Social Justice: Bringing Light to Our Darkness
Ron Manderscheid, PhD
Executive Director, NACBHDD
As our nights lengthen into fall, darkness has also descended upon our country’s dialogue on National Health Reform. Positions have hardened, and the gulf has widened among our points of view. In this period of uncertainty, it is useful to revisit the underlying values that originally led us to undertake the long health reform journey, and to explore their implications. Our values are guideposts to action; they can also serve as points of reference to generate dialogue and consensus-building.
These values derive from several important sources. Specifically, they can be identified from our Constitution and its Amendments, from statements made by previous Presidents of the United States, from texts that describe the history of our country, and from our sense of fair play taught to every child in our schools. Hence, these values are pervasive in our culture, and they are very important in how we address our societal problems.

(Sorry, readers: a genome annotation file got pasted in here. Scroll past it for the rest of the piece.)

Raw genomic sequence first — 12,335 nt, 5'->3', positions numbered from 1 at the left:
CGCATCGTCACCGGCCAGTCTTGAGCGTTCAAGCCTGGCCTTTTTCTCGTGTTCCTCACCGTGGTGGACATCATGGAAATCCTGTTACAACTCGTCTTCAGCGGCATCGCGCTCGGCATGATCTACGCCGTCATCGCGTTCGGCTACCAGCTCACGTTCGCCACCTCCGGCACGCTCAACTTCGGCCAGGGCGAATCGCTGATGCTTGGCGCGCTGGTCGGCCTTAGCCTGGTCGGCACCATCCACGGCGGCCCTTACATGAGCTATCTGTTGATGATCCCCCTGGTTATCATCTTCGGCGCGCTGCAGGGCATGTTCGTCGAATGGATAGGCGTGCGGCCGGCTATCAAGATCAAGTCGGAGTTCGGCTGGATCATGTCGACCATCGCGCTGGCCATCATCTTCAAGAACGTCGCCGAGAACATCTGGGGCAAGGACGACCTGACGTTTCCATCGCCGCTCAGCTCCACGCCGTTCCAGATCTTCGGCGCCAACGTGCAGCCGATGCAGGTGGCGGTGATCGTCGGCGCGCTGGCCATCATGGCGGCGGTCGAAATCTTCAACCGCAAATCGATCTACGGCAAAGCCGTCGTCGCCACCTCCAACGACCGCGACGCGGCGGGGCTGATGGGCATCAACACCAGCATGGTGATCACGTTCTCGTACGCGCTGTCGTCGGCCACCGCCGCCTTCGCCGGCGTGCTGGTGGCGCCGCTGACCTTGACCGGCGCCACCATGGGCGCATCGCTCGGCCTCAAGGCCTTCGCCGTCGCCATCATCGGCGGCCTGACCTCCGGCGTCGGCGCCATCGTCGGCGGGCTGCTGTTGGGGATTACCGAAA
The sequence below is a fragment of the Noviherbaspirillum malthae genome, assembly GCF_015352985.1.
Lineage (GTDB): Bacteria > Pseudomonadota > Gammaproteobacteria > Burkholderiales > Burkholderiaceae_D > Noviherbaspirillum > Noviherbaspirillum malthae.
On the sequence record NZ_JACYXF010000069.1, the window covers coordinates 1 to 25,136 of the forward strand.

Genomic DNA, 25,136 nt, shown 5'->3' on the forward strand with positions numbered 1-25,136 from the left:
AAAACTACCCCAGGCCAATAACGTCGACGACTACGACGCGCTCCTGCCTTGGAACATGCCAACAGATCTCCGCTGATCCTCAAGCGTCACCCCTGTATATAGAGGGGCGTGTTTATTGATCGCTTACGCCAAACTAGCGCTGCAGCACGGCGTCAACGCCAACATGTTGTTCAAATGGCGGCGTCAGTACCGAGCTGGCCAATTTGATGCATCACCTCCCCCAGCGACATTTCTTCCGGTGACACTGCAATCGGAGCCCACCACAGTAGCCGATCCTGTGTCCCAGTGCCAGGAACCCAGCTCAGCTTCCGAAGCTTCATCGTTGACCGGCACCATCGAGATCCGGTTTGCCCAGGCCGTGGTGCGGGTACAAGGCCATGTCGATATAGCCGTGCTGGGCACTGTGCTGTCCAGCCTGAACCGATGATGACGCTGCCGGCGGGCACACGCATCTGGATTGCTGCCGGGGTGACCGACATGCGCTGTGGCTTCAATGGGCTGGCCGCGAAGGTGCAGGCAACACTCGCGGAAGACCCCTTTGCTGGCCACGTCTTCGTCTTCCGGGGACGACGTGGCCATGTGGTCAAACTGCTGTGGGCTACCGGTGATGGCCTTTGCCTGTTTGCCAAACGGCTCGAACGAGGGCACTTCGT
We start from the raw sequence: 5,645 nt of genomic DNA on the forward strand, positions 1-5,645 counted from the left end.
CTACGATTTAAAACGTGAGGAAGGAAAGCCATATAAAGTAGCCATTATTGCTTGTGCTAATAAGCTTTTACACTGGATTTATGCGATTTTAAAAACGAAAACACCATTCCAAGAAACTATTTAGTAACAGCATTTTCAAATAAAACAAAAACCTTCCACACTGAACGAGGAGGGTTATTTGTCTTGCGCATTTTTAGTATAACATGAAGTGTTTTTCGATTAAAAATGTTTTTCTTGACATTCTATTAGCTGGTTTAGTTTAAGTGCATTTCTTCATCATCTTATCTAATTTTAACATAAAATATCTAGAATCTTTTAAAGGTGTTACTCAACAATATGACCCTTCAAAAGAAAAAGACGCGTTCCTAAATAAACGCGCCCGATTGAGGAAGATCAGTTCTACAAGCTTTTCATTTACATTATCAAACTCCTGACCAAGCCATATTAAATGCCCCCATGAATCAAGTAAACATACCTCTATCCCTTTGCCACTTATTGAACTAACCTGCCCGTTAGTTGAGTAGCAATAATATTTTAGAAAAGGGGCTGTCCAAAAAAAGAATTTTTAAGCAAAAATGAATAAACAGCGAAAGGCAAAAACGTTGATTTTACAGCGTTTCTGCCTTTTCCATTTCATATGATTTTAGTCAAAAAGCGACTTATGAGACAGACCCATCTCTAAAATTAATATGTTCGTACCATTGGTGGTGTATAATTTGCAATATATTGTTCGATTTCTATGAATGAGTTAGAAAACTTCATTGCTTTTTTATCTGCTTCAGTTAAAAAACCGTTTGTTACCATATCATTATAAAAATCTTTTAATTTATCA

Applied to health reform, these values can be stated as follows:
Health is a human right. This is the primary foundational value that led us to undertake national health reform. It means that everyone ought to have a right to seek and to achieve the highest level of health possible for them. In that sense, it is like the right to pursue happiness. Happiness means different things to different people. So does good health. Our democratic Government has an obligation to assure and to defend our basic human rights, including our right to good health.